Thursday, May 26, 2011

No Marriage in Most U.S. Households: Census

The liberal media is delightfully reporting that for the first time in history, married couples have dropped below half of all households in the nation. The New York Times gleefully emphasizes "the evolution of the American family toward less traditional forms."

For background, read Defeating Marriage & Destroying Family: Survey and also read Marriage Obsolete: American Poll

UPDATE 4/5/13: More Women Shack Up & Give Birth; Marriage Rare

-- From "Fewer than half of U.S. households are married couples, census says" by David Ariosto, CNN 5/26/11

Married couples have dropped below half of all U.S households, marking a historic shift in what constitutes the traditional American family, according to census data released Thursday.

Those who have tied the knot represent roughly 48% of all American households, steadily dropping from 1990 and 2000 but falling off sharply from 78% in 1950.

In 1950, 43% of American households were married couples with at least one child under the age of 18.

That number has plummeted to about one-fifth of all U.S. households.

To read the entire article above, CLICK HERE.

From "Fewer couples embrace marriage; more live together" By Haya El Nasser and Paul Overberg, USA TODAY 5/26/11

Unmarried couples made up 12% of U.S. couples in 2010, a 25% increase in 10 years, according to Census data out today.

In Camden, N.J., 35% of couples are not married, up from 28% in 2000 and the highest of any city with at least 50,000 people. Other cities where more couples are choosing not to marry: Rochester, N.Y., 33%, up from 26%; Flint, Mich., 29%, up from 21%; Cleveland, 27%, up from 20%.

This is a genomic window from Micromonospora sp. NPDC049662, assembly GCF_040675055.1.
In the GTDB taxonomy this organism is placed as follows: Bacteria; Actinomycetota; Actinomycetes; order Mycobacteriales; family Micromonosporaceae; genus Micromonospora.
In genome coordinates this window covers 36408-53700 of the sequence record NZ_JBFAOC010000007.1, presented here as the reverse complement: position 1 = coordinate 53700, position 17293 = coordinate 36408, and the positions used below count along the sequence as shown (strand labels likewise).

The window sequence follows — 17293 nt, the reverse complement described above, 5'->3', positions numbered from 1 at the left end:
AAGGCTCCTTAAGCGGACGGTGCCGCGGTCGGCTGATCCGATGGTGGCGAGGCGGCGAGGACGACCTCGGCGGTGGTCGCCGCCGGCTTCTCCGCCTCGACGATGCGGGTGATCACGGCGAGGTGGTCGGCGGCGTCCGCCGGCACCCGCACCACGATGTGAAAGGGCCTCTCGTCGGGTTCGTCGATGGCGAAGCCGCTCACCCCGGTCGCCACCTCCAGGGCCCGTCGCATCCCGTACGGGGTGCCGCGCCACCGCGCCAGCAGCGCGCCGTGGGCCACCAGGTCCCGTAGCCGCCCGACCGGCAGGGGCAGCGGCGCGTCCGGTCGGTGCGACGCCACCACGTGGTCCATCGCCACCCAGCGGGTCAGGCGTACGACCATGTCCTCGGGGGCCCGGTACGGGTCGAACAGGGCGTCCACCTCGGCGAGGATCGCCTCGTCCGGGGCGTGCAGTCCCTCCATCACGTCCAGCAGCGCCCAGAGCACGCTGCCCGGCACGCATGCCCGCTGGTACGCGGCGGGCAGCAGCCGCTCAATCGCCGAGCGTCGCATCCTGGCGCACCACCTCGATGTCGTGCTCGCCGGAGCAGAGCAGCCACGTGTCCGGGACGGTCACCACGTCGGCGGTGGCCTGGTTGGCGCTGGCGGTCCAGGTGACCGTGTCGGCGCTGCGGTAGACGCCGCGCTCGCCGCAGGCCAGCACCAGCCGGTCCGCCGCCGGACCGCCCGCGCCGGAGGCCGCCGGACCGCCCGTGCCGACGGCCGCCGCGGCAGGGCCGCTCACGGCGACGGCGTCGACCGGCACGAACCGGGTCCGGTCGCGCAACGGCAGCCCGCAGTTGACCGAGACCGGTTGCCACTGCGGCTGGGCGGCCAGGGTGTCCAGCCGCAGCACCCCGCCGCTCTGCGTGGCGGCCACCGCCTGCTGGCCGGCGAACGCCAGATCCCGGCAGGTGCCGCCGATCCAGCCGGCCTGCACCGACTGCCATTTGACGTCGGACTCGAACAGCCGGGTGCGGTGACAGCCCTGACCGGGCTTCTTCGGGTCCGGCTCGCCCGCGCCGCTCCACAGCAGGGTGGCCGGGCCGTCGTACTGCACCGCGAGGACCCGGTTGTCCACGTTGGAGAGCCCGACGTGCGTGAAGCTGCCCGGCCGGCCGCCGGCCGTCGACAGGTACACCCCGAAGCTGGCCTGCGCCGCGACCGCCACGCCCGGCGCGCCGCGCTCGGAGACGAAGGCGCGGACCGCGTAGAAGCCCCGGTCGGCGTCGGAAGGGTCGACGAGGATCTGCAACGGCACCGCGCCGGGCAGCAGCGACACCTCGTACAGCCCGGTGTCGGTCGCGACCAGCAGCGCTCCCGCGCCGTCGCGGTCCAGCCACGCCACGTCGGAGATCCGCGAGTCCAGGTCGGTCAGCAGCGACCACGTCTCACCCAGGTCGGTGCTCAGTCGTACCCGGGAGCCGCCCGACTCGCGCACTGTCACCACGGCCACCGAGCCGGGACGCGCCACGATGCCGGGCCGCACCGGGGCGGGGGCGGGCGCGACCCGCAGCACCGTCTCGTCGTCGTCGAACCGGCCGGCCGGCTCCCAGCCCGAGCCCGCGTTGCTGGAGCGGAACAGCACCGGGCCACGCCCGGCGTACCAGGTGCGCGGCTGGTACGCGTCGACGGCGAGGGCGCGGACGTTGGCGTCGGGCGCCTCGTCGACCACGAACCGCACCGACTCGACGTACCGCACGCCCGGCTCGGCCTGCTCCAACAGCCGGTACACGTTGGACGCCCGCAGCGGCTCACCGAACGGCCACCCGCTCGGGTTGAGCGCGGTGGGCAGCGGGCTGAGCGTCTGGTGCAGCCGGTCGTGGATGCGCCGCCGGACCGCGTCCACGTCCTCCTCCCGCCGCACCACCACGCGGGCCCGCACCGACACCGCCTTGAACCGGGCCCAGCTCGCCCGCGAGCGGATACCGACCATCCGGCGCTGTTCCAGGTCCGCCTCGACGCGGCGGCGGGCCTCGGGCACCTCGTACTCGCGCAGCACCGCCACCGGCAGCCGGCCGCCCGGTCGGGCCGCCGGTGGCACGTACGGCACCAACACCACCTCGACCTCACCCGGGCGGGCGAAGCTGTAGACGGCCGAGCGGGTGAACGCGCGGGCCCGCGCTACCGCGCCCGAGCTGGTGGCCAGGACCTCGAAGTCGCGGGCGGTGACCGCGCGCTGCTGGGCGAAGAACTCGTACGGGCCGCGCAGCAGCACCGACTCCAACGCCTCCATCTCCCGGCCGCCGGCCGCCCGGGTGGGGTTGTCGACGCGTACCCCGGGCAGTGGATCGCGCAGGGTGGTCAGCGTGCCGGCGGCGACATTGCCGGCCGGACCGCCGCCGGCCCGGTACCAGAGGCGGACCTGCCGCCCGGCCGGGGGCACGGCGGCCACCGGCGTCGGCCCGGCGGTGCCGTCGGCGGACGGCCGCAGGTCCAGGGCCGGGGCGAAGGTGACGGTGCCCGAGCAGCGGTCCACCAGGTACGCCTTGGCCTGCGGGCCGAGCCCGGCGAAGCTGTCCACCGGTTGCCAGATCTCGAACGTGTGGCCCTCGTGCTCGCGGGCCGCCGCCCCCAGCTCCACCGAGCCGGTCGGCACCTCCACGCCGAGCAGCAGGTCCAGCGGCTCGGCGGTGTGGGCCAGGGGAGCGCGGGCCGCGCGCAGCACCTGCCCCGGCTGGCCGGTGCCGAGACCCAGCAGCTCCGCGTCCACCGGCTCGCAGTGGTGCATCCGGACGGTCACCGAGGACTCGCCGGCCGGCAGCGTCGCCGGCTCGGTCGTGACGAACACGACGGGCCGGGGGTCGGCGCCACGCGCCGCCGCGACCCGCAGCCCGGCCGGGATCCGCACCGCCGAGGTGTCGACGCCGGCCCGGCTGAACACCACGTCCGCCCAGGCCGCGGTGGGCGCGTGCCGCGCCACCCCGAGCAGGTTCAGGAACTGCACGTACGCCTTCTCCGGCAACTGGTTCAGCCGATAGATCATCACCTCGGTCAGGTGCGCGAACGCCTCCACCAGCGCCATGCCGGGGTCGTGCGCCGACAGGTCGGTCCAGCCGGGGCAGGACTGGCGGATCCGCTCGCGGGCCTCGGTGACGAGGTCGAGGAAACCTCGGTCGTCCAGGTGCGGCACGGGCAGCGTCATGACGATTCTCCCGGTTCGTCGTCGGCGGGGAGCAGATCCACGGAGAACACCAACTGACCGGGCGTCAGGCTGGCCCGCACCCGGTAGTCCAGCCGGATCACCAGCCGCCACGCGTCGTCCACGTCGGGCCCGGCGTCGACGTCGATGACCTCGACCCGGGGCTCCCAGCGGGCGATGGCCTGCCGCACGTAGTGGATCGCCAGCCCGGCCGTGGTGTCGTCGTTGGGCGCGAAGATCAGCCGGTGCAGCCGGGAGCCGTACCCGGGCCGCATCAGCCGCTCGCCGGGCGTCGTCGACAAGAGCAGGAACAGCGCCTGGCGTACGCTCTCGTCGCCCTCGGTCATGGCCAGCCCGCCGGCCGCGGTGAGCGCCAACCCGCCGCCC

"These are places with flexibility about what constitutes a family so that even those with more prosperity may elect to have non-married families and lives," says Virginia Rutter, sociology professor at Framingham State University in Massachusetts.

Couples at both ends of the economic spectrum are opting to live together rather than marry, largely because women increasingly rely less on men to take care of them financially.

To read the entire article above, CLICK HERE.

From "Married Couples Are No Longer a Majority, Census Finds" by Sabrina Tavernise, New York Times 5/26/11

In recent history, the marriage rate among Americans was at its highest in the 1950s, when the institution defined gender roles, family life and a person’s place in society. But as women moved into the work force, cohabitation lost its taboo label, and as society grew more secular, marriage lost some of its central authority.

Today, traditional patterns have been turned upside down. Women with college degrees are now more likely to marry than those with just high school diplomas, the reverse of several decades ago, said June Carbone, a law professor at the University of Missouri-Kansas City, and co-author of “Red Families v. Blue Families.”

W. Bradford Wilcox, the director of the National Marriage Project at the University of Virginia, argues that the retreat from marriage is bad for society because it means less security for children. “It’s troubling because those kids are much more likely to be exposed to instability, complex family relations and poverty,” he said.

To read the entire article above, CLICK HERE.

Also read Fewer Get Married, but Stay Married: Census